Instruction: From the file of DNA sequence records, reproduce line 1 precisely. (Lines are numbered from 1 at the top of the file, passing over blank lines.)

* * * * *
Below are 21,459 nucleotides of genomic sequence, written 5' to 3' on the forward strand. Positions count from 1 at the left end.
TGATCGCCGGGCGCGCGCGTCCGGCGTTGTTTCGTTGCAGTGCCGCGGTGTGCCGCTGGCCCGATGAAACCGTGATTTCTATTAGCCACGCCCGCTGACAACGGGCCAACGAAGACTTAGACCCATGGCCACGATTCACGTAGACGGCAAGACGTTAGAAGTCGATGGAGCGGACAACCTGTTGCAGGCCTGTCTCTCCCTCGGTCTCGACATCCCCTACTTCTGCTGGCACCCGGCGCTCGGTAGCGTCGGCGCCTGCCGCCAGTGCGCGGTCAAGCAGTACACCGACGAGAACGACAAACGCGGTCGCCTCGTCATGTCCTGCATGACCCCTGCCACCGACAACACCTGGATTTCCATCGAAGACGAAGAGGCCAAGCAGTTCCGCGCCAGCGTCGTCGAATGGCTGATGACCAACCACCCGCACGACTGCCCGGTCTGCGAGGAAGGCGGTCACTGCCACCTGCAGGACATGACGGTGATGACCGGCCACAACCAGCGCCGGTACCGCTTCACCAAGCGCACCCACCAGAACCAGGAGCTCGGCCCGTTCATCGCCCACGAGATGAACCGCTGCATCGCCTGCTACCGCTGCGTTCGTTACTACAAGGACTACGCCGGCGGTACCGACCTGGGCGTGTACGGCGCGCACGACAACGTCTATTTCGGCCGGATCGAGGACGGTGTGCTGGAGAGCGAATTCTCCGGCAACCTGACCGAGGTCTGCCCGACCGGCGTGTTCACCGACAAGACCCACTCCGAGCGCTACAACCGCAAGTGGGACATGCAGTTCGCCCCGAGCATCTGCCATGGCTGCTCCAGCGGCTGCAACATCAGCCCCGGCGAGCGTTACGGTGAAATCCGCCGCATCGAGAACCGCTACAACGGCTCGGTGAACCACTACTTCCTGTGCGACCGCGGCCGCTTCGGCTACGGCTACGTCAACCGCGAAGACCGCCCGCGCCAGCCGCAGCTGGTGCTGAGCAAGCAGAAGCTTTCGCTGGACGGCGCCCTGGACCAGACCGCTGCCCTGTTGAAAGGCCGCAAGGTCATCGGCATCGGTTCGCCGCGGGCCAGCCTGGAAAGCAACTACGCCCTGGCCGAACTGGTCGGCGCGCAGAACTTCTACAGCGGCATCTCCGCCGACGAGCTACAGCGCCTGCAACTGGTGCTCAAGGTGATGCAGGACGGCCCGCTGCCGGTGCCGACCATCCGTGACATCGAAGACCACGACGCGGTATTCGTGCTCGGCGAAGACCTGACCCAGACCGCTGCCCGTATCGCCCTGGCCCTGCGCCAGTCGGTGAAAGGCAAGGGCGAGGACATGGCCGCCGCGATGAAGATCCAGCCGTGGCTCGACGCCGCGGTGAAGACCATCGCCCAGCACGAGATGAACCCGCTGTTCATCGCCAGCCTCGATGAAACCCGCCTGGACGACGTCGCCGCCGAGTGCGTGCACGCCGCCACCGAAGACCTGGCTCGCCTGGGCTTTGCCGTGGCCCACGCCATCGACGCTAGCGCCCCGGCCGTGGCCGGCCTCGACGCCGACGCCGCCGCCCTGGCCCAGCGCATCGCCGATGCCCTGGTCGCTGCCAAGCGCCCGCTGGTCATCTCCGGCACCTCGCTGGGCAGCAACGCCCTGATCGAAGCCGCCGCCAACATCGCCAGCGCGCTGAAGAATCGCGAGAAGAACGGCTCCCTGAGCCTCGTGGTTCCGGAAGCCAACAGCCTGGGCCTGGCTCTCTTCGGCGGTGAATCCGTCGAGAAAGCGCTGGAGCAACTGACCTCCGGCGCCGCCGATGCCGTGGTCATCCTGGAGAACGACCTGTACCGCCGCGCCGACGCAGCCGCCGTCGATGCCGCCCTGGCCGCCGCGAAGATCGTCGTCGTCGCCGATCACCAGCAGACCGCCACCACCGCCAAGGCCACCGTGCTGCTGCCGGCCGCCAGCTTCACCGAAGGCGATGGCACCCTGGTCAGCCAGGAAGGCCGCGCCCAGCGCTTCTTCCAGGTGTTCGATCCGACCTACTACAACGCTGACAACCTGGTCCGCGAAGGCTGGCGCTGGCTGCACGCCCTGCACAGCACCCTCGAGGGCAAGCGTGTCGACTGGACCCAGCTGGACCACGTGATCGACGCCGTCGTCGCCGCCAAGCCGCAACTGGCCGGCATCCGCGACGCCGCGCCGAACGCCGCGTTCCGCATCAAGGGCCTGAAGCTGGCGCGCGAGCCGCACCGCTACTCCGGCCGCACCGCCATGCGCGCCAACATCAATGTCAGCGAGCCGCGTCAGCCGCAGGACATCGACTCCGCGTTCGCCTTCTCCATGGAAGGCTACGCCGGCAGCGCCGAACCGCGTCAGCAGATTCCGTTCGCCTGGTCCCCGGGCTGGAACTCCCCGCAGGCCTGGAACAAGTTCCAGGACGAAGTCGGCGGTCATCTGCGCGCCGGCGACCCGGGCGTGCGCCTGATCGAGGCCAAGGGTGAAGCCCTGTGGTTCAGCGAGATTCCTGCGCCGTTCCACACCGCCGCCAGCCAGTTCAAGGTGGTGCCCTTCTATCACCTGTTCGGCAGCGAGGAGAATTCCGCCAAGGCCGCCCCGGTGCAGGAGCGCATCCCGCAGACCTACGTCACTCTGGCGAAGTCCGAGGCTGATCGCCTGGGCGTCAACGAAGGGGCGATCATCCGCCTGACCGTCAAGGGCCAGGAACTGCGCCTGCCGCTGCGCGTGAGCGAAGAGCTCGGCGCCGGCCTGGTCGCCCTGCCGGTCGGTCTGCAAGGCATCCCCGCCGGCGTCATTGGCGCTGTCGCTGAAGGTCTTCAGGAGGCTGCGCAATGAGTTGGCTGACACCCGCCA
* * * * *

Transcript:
Below are 21,459 nucleotides of genomic sequence, written 5' to 3' on the forward strand. Positions count from 1 at the left end.